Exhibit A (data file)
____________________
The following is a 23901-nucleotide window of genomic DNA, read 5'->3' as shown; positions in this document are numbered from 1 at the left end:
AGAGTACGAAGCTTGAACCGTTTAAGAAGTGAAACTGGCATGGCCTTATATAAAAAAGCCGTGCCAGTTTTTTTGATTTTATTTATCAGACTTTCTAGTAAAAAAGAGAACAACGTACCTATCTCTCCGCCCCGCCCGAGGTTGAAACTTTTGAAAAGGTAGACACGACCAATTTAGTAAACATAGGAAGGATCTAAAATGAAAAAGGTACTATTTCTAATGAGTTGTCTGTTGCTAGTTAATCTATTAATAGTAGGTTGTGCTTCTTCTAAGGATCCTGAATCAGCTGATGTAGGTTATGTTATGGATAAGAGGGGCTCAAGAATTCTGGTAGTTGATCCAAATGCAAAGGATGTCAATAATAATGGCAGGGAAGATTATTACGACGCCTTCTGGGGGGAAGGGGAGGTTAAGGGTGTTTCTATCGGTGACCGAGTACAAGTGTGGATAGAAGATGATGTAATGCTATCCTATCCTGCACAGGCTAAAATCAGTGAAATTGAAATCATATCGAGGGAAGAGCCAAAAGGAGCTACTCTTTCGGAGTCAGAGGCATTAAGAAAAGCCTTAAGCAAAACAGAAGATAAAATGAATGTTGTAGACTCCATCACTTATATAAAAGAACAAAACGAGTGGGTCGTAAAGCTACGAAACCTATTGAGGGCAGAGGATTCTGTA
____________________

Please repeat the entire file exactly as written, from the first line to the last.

The following is a 23901-nucleotide window of genomic DNA, read 5'->3' as shown; positions in this document are numbered from 1 at the left end:
AGAGTACGAAGCTTGAACCGTTTAAGAAGTGAAACTGGCATGGCCTTATATAAAAAAGCCGTGCCAGTTTTTTTGATTTTATTTATCAGACTTTCTAGTAAAAAAGAGAACAACGTACCTATCTCTCCGCCCCGCCCGAGGTTGAAACTTTTGAAAAGGTAGACACGACCAATTTAGTAAACATAGGAAGGATCTAAAATGAAAAAGGTACTATTTCTAATGAGTTGTCTGTTGCTAGTTAATCTATTAATAGTAGGTTGTGCTTCTTCTAAGGATCCTGAATCAGCTGATGTAGGTTATGTTATGGATAAGAGGGGCTCAAGAATTCTGGTAGTTGATCCAAATGCAAAGGATGTCAATAATAATGGCAGGGAAGATTATTACGACGCCTTCTGGGGGGAAGGGGAGGTTAAGGGTGTTTCTATCGGTGACCGAGTACAAGTGTGGATAGAAGATGATGTAATGCTATCCTATCCTGCACAGGCTAAAATCAGTGAAATTGAAATCATATCGAGGGAAGAGCCAAAAGGAGCTACTCTTTCGGAGTCAGAGGCATTAAGAAAAGCCTTAAGCAAAACAGAAGATAAAATGAATGTTGTAGACTCCATCACTTATATAAAAGAACAAAACGAGTGGGTCGTAAAGCTACGAAACCTATTGAGGGCAGAGGATTCTGTA